My wife and I will be visiting London in May from Canada, then on to Dublin via Sail/Rail ticket. I called Stena Line UK and booked the Sail/Rail just now, and received a Stena booking confirmation and a "train confirmation" code. I guess these codes basically confirm that we've reserved passage.
We were kind of hoping to ensure forward-facing seats that have a nice view out the window. That quest seems to be much more complicated than I thought it'd be, compared to how things go here in North America.
I asked Stena Line when I booked the ticket, and they said to call Virgin Trains, who operate the service. Fair enough. I then "online Live Chat"ted with a Virgin Trains customer rep, who said "No, we can't even pull up details of your journey, there's no way for us to reserve particular seats for you--call Stena."
I called Stena back, and their rep said that they're allocated a certain number of rail tickets from Virgin, and that's basically all they do. She said if they were mailing the tickets to a UK address, then perhaps they could arrange specific seat selection, but since I'm in Canada, all we can do is pick up the tickets at the station from a machine. She suggested I call Virgin, rather than Live Chat online, to see if there was anything they could do.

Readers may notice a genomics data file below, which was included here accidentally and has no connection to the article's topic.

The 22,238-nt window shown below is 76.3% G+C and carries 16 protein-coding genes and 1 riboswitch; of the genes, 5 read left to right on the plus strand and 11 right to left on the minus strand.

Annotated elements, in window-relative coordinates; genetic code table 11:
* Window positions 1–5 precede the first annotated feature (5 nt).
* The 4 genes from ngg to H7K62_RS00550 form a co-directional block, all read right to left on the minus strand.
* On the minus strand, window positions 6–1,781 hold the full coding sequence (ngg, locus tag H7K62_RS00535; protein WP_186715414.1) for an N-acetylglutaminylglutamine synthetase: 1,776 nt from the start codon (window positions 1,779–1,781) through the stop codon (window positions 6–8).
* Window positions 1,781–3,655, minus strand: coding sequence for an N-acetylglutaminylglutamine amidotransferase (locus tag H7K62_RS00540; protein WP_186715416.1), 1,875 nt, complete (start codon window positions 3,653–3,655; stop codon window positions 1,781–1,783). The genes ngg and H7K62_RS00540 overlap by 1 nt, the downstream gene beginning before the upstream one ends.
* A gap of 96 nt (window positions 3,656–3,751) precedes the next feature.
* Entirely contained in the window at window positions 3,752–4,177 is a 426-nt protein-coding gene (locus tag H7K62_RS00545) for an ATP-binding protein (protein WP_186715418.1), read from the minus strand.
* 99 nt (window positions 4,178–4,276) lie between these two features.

OK. I called Virgin, and was told there is basically no way to reserve a particular seat. In fact, when I enquired about possibly buying First Class tickets (hoping that that process would involve picking particular seats), I was told that "actually, First Class is random--you can book, we then send you a link, but getting FIrst Class is random." Huh?
So...is our only hope to show up at the platform very early on the Thursday we're leaving, and try to be the first ones on and grab an unreserved seat?
I find it so hard to understand this...surely there are enough tourists from abroad who would want to reserve specific seats in advance, that this shouldn't be regarded as such an unusual request? After all, no one on a sightseeing trip wants to be stuck in a backwards-facing seat with no window on a four-hour train journey through the English/Welsh countryside, right?